The Flourishing of Islamic Reformism in Iran: Political Islamic Groups in Iran (1941-61)

The Flourishing of Islamic Reformism in Iran: Political Islamic Groups in Iran (1941-61)

The Flourishing of Islamic Reformism in Iran: Political Islamic Groups in Iran (1941-61)

The Flourishing of Islamic Reformism in Iran: Political Islamic Groups in Iran (1941-61)

Synopsis

During the 1940s and 1950s, Islamic reformism flourished in Iran. This text examines how Iranian Islamic groups came to rethink traditional accounts of religion and nurture a politicized version of Islam.

Excerpt

The unabated factionalism within the Islamic Republic of Iran in the past decade has shown that the Islamic Revolution has two different faces: a fundamentalist face and a modernist one. the 1979 Revolution was not merely a dismissive reaction to Western civilization, but was also a product of an intellectual tradition attempting at reconciling Islam with new sciences and schools of thought originated in the West, and enabling it to respond to the requirements of modern life. What distinguishes the fundamentalists from the modernists is not so much the issue of foreign policy as the way they think about society, politics and religion. Whereas the fundamentalists claim that they follow Islam in its pure form, the modernists accept certain types of borrowing from other schools of thought. This affects the way that the two groups interpret Islamic teachings. Whereas the former follow a strict approach in interpreting religious scripts, the latter have a broader view that allows reliance on reasoning and new sciences, when interpreting the scripts. Nevertheless, Islamic modernists and fundamentalists have one belief in common, the need for direct involvement of religion in politics. Modernist and fundamentalist approaches towards Islam have been coexisting, as well as competing, among religiously minded political activists in Iran, at least since the mid-twentieth century. the 1979 Islamic Revolution was a product of the coalition of the advocates of these two approaches, under the charismatic leadership of Ayatollah Khomeini.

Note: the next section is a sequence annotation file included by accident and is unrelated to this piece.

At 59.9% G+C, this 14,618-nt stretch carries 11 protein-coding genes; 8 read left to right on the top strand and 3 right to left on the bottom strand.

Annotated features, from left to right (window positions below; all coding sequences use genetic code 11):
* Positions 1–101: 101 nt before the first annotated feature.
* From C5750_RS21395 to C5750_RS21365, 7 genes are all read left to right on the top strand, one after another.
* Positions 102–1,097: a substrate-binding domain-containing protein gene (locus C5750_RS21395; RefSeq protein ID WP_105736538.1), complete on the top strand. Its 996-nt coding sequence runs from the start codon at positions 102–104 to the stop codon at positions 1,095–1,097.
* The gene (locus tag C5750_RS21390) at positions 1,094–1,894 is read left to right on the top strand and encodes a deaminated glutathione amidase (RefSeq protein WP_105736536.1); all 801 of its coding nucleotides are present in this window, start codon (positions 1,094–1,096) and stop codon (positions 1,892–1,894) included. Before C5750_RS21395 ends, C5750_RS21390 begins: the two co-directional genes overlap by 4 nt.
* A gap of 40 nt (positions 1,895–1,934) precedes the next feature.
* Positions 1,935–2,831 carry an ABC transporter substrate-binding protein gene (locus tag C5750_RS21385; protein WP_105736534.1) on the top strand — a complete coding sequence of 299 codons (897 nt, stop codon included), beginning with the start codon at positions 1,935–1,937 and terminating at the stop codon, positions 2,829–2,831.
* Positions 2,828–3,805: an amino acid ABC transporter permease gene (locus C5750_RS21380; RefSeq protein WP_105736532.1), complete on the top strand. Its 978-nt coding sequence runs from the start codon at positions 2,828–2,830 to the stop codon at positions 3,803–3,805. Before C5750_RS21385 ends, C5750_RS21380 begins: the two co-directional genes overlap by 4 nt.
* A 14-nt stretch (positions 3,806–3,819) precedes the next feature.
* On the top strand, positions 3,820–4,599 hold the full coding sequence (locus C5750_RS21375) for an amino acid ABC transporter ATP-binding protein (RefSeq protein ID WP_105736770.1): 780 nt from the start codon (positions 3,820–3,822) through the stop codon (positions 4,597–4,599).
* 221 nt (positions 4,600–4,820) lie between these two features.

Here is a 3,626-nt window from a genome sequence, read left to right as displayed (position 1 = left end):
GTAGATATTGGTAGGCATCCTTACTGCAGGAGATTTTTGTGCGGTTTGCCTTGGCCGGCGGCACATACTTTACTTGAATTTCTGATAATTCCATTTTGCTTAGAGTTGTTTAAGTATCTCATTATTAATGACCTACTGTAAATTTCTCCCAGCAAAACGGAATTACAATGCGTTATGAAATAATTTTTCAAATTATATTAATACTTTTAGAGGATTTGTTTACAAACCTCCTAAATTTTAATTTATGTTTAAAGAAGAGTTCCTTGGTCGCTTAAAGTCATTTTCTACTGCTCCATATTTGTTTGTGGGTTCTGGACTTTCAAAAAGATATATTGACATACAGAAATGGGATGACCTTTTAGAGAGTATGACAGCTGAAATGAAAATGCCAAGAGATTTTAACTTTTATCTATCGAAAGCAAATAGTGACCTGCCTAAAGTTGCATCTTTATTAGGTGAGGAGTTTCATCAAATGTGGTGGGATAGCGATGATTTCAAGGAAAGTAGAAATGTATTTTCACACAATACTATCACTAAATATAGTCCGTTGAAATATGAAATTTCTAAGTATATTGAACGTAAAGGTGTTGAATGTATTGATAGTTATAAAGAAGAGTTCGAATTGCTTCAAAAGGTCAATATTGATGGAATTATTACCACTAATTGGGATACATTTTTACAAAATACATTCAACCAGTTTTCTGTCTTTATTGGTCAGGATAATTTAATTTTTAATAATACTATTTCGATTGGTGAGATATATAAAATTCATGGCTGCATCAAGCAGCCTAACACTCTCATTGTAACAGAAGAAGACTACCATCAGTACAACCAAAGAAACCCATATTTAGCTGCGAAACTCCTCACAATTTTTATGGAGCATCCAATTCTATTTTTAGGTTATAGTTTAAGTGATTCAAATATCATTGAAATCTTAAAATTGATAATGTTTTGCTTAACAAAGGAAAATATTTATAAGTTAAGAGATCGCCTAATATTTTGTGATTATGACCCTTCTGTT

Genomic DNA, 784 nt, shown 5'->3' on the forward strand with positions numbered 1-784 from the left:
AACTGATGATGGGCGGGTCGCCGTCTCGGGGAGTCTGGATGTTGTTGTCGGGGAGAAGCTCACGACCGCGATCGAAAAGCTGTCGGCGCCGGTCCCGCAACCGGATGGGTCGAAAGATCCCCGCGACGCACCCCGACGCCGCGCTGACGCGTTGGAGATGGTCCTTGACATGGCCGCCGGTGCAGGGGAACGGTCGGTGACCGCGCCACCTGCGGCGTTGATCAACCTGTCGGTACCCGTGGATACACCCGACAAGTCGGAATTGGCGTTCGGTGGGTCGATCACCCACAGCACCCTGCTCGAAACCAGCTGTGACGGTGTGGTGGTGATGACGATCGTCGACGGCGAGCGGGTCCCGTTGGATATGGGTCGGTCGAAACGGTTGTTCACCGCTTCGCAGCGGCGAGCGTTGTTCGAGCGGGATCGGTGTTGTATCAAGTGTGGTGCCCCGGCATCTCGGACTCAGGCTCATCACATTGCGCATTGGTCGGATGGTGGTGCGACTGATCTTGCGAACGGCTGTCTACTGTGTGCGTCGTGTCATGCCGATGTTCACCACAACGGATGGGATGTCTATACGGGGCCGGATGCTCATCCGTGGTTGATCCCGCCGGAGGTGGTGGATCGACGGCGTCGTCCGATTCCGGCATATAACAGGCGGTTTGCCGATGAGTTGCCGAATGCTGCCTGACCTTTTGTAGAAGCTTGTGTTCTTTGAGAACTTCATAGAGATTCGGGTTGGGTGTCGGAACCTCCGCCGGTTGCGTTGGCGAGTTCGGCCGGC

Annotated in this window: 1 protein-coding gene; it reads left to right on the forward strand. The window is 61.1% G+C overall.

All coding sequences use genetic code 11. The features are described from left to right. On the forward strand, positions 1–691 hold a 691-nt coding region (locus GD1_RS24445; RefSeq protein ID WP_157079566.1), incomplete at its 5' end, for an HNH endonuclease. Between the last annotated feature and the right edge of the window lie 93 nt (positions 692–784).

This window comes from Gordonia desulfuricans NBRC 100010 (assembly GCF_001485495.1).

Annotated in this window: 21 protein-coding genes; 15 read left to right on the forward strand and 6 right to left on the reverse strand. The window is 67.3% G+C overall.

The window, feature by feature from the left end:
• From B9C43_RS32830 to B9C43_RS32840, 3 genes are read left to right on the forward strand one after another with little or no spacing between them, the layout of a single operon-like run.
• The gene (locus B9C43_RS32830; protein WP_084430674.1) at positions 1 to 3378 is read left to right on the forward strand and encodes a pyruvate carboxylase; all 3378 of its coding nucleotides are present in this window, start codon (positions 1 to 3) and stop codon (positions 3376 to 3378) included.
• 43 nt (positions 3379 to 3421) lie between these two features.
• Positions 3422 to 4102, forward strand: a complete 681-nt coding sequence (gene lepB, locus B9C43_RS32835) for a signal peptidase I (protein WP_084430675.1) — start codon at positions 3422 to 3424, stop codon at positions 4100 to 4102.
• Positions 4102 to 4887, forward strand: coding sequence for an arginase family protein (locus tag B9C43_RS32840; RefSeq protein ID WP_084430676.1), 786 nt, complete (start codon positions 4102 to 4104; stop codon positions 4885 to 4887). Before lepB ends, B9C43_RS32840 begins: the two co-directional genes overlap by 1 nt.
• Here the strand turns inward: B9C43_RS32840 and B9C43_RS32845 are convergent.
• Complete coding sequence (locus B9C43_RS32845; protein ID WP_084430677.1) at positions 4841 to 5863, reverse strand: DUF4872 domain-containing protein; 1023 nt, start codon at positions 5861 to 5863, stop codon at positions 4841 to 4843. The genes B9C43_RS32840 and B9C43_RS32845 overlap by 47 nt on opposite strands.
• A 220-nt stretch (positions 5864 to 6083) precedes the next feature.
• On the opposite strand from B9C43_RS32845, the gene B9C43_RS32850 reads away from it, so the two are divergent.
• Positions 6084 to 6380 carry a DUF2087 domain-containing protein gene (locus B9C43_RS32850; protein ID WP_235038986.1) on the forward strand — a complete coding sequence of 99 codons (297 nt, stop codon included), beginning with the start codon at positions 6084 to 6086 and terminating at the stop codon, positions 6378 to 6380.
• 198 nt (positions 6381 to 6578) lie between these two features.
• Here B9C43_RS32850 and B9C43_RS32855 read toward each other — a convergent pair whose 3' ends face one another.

The developments leading to the formation of fundamentalist and modernist tendencies among Islamic activists in Iran can be traced back to the all-embracing encounter of Iranian society with Western civilization, beginning in the mid-nineteenth century. Since then, the winds of change have swept through Iran, with far-reaching consequences. the process of transformation of Iranian society reached its climax in the period between the Constitutional Revolution of 1906

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